The second route is slightly longer but takes you through smaller roads surrounded by vast forests. Head up to Nakhon Sawan and take highway 117 to Phitsanulok, then continue on highway 11 to Lampang and Chiang Mai. In Phitsanulok, you have two additional options. Turn right towards Phetchaboon to visit the “Switzerland of Thailand,” an area with serene resorts, and see Khao Koh, a mountain where your car will slowly roll up the hill in neutral gear. Alternatively, turn left to visit the city of Sukhothai with its well-preserved 700-year-old temple ruins, and rent a bike at the park entrance to explore the historical park.
If you opt for a bus, the journey will take approximately 10 hours, while the train takes around 14 hours. Overnight travel will save you a night’s accommodation cost. Although many airlines fly to Chiang Mai, taking a car trip will offer you a beautiful journey. We recommend taking the plane for the return trip, especially if you plan to travel down south to the islands.back to menu ↑
Tips for a perfect day trip in Chiang Mai
Chiang Mai is a city with countless attractions that will keep you busy for months. While your guidebook will point you towards popular tourist spots, we want to highlight some hidden gems that are worth exploring. But before we delve into those, there are three things you absolutely must do in Chiang Mai: try Khao Soi, a delicious rice noodle dish with various ingredients; visit Boo Sang, where vibrant paper umbrellas are handcrafted; and make your way to Wat Doi Suthep, the temple on the mountain. Visit on a weekday for fewer crowds and stunning photos of the golden chedi. If you take a red songtaew taxi, keep in mind that the fare down the mountain is higher than the ascent.
Khao Soi is a soup-like specialty made with thin, yellow curry and rice noodles, similar to Massaman style. It is typically served with deep-fried crispy noodles and boiled egg noodles, along with shallots, banana, lime, and pickled cabbage on the side. Skip the oil-fried ground chilies if you can’t handle the extreme spiciness, and enjoy the dish with chicken, beef, or the vegetarian version. Coconut milk is added to soften the flavor and reduce spiciness.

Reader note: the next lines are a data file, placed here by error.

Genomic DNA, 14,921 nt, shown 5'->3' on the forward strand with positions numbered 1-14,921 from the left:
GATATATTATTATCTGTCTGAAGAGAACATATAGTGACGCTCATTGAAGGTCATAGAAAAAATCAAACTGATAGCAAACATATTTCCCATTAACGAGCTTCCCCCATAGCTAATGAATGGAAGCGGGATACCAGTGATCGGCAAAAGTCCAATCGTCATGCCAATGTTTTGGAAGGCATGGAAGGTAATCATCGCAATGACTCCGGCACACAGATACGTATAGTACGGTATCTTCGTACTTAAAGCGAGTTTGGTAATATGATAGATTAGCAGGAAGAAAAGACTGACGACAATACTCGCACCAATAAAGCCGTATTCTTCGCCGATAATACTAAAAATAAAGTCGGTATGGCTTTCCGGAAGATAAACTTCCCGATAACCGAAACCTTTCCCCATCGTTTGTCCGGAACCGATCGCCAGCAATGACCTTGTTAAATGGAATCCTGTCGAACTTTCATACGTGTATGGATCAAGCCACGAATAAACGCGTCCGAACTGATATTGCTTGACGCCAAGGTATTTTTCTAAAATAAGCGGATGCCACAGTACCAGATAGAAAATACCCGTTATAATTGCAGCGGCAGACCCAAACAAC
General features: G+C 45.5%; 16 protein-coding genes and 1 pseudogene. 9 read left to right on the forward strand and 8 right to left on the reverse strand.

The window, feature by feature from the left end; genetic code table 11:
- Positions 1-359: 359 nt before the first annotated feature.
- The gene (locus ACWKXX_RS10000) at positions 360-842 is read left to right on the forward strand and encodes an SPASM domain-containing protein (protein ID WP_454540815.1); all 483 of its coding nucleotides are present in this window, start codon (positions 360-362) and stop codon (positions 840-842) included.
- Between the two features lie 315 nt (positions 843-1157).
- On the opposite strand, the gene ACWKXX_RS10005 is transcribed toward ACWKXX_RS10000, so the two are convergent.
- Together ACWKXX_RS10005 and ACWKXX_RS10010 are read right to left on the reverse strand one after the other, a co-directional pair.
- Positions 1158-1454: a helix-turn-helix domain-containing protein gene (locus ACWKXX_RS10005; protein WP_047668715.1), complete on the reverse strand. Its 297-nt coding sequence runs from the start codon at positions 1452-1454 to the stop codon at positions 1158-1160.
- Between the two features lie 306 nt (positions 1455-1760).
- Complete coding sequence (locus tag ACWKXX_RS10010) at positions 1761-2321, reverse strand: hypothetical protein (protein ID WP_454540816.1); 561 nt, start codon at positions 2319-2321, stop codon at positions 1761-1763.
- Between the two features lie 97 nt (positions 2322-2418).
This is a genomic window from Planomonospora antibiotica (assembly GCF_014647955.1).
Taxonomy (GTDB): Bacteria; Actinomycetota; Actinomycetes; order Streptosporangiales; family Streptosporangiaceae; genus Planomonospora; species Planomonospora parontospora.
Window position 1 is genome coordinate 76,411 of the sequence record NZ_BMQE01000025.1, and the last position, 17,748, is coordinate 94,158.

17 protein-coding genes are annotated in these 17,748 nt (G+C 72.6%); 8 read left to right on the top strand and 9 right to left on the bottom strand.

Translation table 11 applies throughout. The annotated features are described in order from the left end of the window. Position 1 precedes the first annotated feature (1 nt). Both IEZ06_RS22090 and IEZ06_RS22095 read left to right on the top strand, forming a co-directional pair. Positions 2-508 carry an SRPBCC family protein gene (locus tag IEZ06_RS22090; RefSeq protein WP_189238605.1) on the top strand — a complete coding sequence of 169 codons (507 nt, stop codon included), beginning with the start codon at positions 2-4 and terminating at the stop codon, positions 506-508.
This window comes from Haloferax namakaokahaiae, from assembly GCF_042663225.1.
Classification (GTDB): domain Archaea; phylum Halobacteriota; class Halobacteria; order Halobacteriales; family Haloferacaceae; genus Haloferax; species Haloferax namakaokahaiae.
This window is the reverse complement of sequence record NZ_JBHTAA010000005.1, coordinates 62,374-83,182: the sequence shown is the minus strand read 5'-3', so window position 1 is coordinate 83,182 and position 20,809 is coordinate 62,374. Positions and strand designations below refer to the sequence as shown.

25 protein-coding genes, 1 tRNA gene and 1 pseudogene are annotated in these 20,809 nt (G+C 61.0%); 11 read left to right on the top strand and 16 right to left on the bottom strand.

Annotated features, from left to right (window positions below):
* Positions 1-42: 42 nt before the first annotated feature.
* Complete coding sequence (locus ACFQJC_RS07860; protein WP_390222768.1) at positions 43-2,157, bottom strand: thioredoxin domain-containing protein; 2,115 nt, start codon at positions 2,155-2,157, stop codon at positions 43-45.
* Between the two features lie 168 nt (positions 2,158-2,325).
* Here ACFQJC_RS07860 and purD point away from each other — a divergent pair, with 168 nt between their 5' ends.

Boo Sang is a village located near San Pathong, where they have been producing and painting paper umbrellas and parasols for over 200 years. Visitors can witness the fascinating production process at the umbrella factory located on the right side near the junction. Sa paper is made from the bark of the mulberry tree, and the artisans can paint beautiful designs on mobile phone covers or even on clothes. If you have a bag, t-shirt, or shorts that you want to customize, bring them with you to Boo Sang. Baan Tawai, located near Hang Dong, is similar to Boo Sang and offers a wide variety of souvenirs and wooden furniture at a lower price than the night bazaar in the city.
The Chinese-style Wororot Market is located near the Narawat Bridge over the River Ping. On Sundays, there is a big street market inside the old city from 7 p.m. until midnight. Saturdays offer the walking street market (called Thanon Khon Doen) on Wualai Road. The night bazaar is open every day in the early afternoon and closes at night. You can find various items for sale, but be prepared to negotiate prices.
Don’t expect to find original Louis-Vuitton handbags or Versace jeans. Many shops sell similar items, so don’t hesitate to ask for prices and compare them between shops. The Chinese Money Changer shop, located about 50 meters from Tha Phae road on the right side of the night bazaar street, usually offers the best exchange rates in town. If you reach the end of the night bazaar, cross the junction at Phantip Plaza and continue for another 300 meters. Behind the large hotel on the left side, you will find the 3D street art museum ‘Art in Paradise’. Bring your camera to capture the 300+ paintings on the ground, walls, and ceiling and take some memorable and humorous photos.
If you are an animal lover, don’t miss these activities in Chiang Mai
- Care for Dogs in Chiang Mai: Visit this shelter in Hang Dong District and make a difference in the lives of dogs. You can also adopt a furry friend.
- Elephant Nature Park: Spend a day or more at this sanctuary in Mae Taeng and get close to elephants without harming them. Swim with them and brush their backs.
- White-water and bamboo rafting: Head to the shops near the Elephant Nature Park and try these activities.